Today I want to share A Lady in London’s self-guided Regent’s Canal walk with you. This tour will take you through a number of areas that border one of the city’s most famous waterways. It’s a great walk to take if you love exploring London on foot and seeing a variety of neighborhoods as you go. I’ve included a detailed Regent’s Canal walk map to help you get around, too.
Regent’s Canal Walk
Many people don’t realize that when it comes to the UK capital, the Thames isn’t the only waterway that matters.
A whole system of canals runs through London. They offer a more local alternative to walking along the river, and they’re fun ways to see colorful canal boats and watch everyday life in the city unfold.
I particularly like walking along Regent’s Canal. An 8.6-mile (13.8-kilometer) waterway, it’s packed with cheerful boats and it bisects many of the most exciting areas in the northern part of central and east London.
Regent’s Canal goes from Little Venice in the west to the Limehouse Basin and the Thames in the east.
En route it cuts through Maida Vale, Regent’s Park, Camden, King’s Cross, Islington, Hackney, London Fields, Victoria Park, and other parts of the city. It’s a great place for a walk in London.
Regent’s Canal Walk Route
I’ve written up canal walks in London before. They’ve covered the Regent’s Canal walk from Little Venice to King’s Cross. While popular, it’s not the only part of the waterway that’s worth a wander.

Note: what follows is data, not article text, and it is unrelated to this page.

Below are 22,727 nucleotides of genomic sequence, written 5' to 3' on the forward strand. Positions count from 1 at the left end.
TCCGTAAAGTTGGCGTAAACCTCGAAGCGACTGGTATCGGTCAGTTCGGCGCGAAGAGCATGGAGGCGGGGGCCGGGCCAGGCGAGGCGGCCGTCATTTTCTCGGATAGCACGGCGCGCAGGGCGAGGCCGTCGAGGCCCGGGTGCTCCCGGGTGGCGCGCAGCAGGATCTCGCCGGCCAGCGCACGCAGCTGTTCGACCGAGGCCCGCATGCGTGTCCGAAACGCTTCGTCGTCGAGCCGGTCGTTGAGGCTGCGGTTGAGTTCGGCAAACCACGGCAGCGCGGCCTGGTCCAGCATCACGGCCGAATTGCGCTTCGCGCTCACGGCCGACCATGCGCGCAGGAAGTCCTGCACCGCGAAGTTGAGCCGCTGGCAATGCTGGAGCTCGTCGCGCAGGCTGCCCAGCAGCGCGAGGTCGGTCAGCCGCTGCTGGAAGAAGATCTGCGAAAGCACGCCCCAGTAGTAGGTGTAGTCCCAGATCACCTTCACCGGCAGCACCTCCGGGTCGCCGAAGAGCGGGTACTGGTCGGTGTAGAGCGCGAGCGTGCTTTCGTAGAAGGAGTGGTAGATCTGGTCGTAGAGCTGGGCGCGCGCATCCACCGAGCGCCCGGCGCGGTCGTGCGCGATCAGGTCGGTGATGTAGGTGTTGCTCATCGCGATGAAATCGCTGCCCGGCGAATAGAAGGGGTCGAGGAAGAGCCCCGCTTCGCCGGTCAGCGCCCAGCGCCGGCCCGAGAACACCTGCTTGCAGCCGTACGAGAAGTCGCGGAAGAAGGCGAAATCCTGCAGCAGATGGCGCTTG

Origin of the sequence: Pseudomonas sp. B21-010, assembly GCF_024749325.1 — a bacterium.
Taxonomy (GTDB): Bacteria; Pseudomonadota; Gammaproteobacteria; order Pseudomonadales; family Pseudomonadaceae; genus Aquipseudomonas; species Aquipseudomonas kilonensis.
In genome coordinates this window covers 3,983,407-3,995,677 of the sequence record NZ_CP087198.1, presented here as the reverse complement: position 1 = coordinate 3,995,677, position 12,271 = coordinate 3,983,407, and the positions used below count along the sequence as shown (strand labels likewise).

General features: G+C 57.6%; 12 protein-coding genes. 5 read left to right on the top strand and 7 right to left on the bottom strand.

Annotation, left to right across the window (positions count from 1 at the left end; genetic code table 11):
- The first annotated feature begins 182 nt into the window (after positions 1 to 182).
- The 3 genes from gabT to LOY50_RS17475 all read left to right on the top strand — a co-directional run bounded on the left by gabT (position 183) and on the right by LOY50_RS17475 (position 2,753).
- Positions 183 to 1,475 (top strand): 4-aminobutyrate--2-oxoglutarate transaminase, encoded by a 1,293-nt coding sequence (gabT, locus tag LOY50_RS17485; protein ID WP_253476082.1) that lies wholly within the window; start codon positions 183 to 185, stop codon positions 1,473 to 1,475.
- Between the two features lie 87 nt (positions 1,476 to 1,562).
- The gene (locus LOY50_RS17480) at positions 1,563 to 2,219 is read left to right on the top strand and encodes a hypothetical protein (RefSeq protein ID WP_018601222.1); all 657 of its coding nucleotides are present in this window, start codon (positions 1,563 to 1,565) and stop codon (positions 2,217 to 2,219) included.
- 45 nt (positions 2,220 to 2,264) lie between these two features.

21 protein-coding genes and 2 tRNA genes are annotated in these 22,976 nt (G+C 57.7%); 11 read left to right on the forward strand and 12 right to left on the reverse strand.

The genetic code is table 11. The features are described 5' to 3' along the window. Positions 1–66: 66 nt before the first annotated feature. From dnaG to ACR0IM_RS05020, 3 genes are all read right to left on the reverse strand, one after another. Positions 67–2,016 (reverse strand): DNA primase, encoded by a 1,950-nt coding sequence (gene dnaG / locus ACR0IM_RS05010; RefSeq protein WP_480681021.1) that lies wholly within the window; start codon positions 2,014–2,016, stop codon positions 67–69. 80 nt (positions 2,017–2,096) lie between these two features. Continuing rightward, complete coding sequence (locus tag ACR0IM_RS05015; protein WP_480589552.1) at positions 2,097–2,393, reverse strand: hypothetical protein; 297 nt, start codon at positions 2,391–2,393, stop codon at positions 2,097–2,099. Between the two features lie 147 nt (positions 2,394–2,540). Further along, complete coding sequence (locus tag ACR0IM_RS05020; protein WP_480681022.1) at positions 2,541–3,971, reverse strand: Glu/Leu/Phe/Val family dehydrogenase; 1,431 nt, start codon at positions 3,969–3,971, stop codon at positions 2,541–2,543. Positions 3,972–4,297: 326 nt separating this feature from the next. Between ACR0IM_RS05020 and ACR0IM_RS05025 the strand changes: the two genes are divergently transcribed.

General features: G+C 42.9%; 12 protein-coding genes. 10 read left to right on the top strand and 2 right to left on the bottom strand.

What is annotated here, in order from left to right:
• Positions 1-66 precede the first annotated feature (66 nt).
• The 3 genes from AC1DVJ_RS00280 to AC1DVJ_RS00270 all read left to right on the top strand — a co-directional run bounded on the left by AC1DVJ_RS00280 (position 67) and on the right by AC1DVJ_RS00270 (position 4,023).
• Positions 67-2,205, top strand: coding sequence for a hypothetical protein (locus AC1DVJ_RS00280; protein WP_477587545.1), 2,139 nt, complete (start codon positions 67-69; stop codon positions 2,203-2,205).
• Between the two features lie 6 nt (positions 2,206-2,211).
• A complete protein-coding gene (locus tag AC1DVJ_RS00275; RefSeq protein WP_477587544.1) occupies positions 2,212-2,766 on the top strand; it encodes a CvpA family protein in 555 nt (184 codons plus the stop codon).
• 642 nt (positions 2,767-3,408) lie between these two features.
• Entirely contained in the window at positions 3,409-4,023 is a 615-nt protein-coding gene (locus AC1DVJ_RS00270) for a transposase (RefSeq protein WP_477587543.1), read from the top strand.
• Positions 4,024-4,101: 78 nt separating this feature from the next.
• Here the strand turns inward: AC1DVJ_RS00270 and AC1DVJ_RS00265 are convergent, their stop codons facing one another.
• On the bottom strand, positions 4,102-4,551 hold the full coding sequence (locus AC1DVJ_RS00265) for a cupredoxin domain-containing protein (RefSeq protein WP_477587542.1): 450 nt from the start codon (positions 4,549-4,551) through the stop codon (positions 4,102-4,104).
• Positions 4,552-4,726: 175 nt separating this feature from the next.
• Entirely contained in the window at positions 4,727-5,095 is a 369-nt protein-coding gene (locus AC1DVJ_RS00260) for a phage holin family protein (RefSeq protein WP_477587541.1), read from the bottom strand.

As such, today I want to share a self-guided Regent’s Canal walk that will take you from the heart of King’s Cross to hip Hackney. Along the way you’ll discover everything from quiet basins to cool bars and weekend markets.
If you want to, you can combine it with my other canal walk to do a longer one. This one starts where the other ends, so it’s easy to do both in one day. The combination is one of the best London canal walks.
Whichever way you decide to do it, this walking route will take you past lots of great places. There are plenty of spots to eat and drink, too. It’s easy to get a meal, snack, or coffee along the way if you need one.
Self-Guided London Walking Tour
This Regent’s Canal walk starts at King’s Cross station. It’s on multiple London Underground lines, bus routes, and train lines, so it’s easy to get to.
When you arrive, exit the station to the north and walk up the pedestrianized King’s Boulevard. You’ll pass lots of shops and restaurants as you go.
When you get to Goods Way, cross the bridge into Granary Square and turn right into Wharf Road Gardens to get onto the Regent’s Canal Towpath.
When you get to the canal you’ll see Word on the Water, one of the most unique independent bookshops in London. It’s set in a canal boat and it’s always fun to browse the titles.
After looking at the books, follow the towpath east and take in the basins and buildings as you make your way under Caledonian Road in Barnsbury. Soon the canal will go underground and you can take the path up to the road to get to where it starts again.
Head up to Muriel Street, turn right, and cross the street where it’s safe. You’ll see a narrow path through a housing estate in front of you, and you can follow it until you get to Maygood Street.